The author and humorist Mark Twain offered up this wry definition when it comes to looking on the sunny side: “Optimist: Day-dreamer more elegantly spelled.”
Let’s face it, optimism has always gotten a bum rap – and these days it’s under extra fire. “Positive thinking” in the face of wars and global economic woes can seem like sticking one’s head in the sand in the face of “reality.”
But how can we support what many see as the worthy impulse toward optimism? A recent Monitor article addressing unemployment had this headline: “Advice from a job creator: Bring on the optimism, Obama” and speaks of the need to break the cycle of fear currently keeping businesses from hiring.
Optimism has its virtues, but the real need is to go beyond trying to solve our problems from the basis of a limited human perspective. When we can start from the premise that there is only one source for making intelligent decisions – one divine Mind – and recognize the spiritual basis for each individual’s unity with God, we achieve lasting joy and satisfactory solutions.
The Christian Scientist understands that good derives from God, the divine Principle governing the universe – and man as God’s idea, dwelling in an atmosphere of all good, in which “we live, and move, and have our being” (Acts 17:28). Mary Baker Eddy boldly conveys this in her statement, “Principle and its idea is one....” (“Science and Health with Key to the Scriptures,” p. 465). This understanding of “Principle” and “idea” as one, acknowledges God’s loving, ongoing activity as our activity, our very thought.
Acknowledging Principle and its idea, man, as the only activity in the universe precludes uncertainty. It is far from looking at the world through rose-colored glasses. It’s a vision of the universe that isn’t just our starting point, but our staying point. It’s an understanding that infinite Mind includes wholeness, stability, and vital functioning – and therefore must be expressed.
Speaking of the “material nature” that “weighs mightily in the scale against man’s high destiny,” Mrs. Eddy said: “This conclusion is not an argument either for pessimism or for optimism, but is a plea for ... full exemption from all necessity to obey a power that should be and is found powerless in Christian Science” (“Miscellaneous Writings 1883-1896,” p. 119).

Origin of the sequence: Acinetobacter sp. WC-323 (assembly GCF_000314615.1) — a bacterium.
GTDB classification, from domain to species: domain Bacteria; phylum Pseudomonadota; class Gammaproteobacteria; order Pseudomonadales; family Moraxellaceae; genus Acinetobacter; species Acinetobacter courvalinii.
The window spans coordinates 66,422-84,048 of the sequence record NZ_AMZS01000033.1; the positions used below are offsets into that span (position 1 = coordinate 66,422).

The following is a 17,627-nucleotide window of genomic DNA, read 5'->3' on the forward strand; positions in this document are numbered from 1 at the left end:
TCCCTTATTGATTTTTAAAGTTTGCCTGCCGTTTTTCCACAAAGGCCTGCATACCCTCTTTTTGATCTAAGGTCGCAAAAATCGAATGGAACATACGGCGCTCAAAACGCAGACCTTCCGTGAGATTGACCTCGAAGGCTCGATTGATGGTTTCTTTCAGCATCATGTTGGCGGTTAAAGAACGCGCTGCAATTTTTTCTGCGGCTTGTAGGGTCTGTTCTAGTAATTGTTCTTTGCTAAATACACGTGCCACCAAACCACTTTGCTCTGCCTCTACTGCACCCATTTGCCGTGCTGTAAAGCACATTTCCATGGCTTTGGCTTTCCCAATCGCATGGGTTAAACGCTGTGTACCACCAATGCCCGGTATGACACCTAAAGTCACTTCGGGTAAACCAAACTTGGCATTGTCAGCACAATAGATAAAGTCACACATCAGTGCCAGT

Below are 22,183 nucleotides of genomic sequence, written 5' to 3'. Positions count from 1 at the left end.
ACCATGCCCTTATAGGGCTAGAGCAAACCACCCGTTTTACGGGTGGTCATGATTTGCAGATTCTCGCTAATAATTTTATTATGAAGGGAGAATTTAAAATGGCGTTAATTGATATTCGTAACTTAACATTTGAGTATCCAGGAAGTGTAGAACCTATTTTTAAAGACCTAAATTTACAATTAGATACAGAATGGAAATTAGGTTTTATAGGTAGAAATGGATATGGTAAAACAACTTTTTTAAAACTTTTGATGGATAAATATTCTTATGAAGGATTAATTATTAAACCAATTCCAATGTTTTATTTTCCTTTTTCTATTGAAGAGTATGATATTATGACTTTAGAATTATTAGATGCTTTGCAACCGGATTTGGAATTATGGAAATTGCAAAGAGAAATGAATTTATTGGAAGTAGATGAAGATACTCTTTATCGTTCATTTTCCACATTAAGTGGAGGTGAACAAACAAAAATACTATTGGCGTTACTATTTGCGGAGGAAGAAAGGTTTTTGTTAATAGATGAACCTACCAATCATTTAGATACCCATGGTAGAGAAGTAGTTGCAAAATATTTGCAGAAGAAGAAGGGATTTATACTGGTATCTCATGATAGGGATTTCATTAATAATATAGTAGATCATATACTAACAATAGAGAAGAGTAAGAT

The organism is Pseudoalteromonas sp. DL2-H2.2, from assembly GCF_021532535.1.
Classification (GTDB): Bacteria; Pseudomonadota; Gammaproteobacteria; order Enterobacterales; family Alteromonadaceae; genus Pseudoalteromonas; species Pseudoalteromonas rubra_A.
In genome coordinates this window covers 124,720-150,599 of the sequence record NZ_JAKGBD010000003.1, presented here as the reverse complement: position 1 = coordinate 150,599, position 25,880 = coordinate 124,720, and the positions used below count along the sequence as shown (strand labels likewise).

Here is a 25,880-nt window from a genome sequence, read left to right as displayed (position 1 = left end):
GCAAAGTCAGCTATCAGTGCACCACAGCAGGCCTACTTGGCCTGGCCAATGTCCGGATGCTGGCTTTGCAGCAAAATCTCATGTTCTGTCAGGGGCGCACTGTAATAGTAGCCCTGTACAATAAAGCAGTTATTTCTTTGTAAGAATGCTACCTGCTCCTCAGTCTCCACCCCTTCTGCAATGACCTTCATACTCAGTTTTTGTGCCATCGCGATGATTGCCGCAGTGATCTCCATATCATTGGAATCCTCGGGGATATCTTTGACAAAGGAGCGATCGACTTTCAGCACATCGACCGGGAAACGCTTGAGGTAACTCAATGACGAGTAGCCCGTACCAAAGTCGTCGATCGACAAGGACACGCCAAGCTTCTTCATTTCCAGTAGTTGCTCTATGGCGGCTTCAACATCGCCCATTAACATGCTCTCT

An encounter Jesus had with a soldier shows the difference between human optimism and the power behind spiritual conviction. When a centurion’s servant was near death, he sought Jesus’ help (see Matt. 8:5-13). Jesus said, “I will come and heal him.” The centurion answered, “I am not worthy that thou shouldest come under my roof: but speak the word only, and my servant shall be healed.”
Now some, upon hearing that, might be tempted to say of the centurion, “Talk about an optimist!” But here lies the essence of the story. The centurion continued, “For I am a man under authority, having soldiers under me: and I say to this man, Go, and he goeth; and to another, Come, and he cometh; and to my servant, Do this, and he doeth it.” Jesus then said to him: “I have not found so great faith, no, not in Israel.... Go thy way; and as thou hast believed, so be it done unto thee.” Is it any wonder that the servant was healed?
The centurion’s unwavering confidence in the healing Christ holds a great lesson for contemporary times. The authority that he perceived in Jesus is a divinely given authority each of us possesses. It is the clear understanding that there is nowhere outside of infinite God, good, to find answers – to think “happy thoughts” or to cross our fingers and hope for the best. Only within the vast universe of all-inclusive Mind do we find peace – and the practical fruits that inevitably follow.
Talk about expecting good news.
From an editorial in the Christian Science Sentinel.
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